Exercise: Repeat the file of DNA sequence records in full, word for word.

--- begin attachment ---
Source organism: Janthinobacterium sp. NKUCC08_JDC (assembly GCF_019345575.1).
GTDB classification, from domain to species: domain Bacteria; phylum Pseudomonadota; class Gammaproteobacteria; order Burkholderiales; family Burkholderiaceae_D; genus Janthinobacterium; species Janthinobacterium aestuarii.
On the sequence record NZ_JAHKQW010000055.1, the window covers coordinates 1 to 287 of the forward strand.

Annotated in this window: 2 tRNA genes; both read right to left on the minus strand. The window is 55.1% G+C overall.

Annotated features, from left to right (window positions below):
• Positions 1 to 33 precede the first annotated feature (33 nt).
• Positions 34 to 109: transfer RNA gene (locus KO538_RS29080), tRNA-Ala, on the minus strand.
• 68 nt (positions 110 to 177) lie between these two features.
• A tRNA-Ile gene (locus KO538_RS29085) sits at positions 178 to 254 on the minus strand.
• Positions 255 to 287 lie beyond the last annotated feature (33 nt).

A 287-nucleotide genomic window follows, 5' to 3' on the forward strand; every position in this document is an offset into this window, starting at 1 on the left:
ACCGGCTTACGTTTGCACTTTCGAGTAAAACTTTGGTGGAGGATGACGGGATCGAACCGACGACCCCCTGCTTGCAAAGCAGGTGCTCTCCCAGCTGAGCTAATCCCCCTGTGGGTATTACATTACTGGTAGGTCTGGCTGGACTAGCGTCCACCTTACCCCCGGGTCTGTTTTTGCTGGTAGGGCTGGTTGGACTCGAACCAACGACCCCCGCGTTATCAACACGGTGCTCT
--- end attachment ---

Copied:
Source organism: Janthinobacterium sp. NKUCC08_JDC (assembly GCF_019345575.1).
GTDB classification, from domain to species: domain Bacteria; phylum Pseudomonadota; class Gammaproteobacteria; order Burkholderiales; family Burkholderiaceae_D; genus Janthinobacterium; species Janthinobacterium aestuarii.
On the sequence record NZ_JAHKQW010000055.1, the window covers coordinates 1 to 287 of the forward strand.

Annotated in this window: 2 tRNA genes; both read right to left on the minus strand. The window is 55.1% G+C overall.

Annotated features, from left to right (window positions below):
• Positions 1 to 33 precede the first annotated feature (33 nt).
• Positions 34 to 109: transfer RNA gene (locus KO538_RS29080), tRNA-Ala, on the minus strand.
• 68 nt (positions 110 to 177) lie between these two features.
• A tRNA-Ile gene (locus KO538_RS29085) sits at positions 178 to 254 on the minus strand.
• Positions 255 to 287 lie beyond the last annotated feature (33 nt).

A 287-nucleotide genomic window follows, 5' to 3' on the forward strand; every position in this document is an offset into this window, starting at 1 on the left:
ACCGGCTTACGTTTGCACTTTCGAGTAAAACTTTGGTGGAGGATGACGGGATCGAACCGACGACCCCCTGCTTGCAAAGCAGGTGCTCTCCCAGCTGAGCTAATCCCCCTGTGGGTATTACATTACTGGTAGGTCTGGCTGGACTAGCGTCCACCTTACCCCCGGGTCTGTTTTTGCTGGTAGGGCTGGTTGGACTCGAACCAACGACCCCCGCGTTATCAACACGGTGCTCT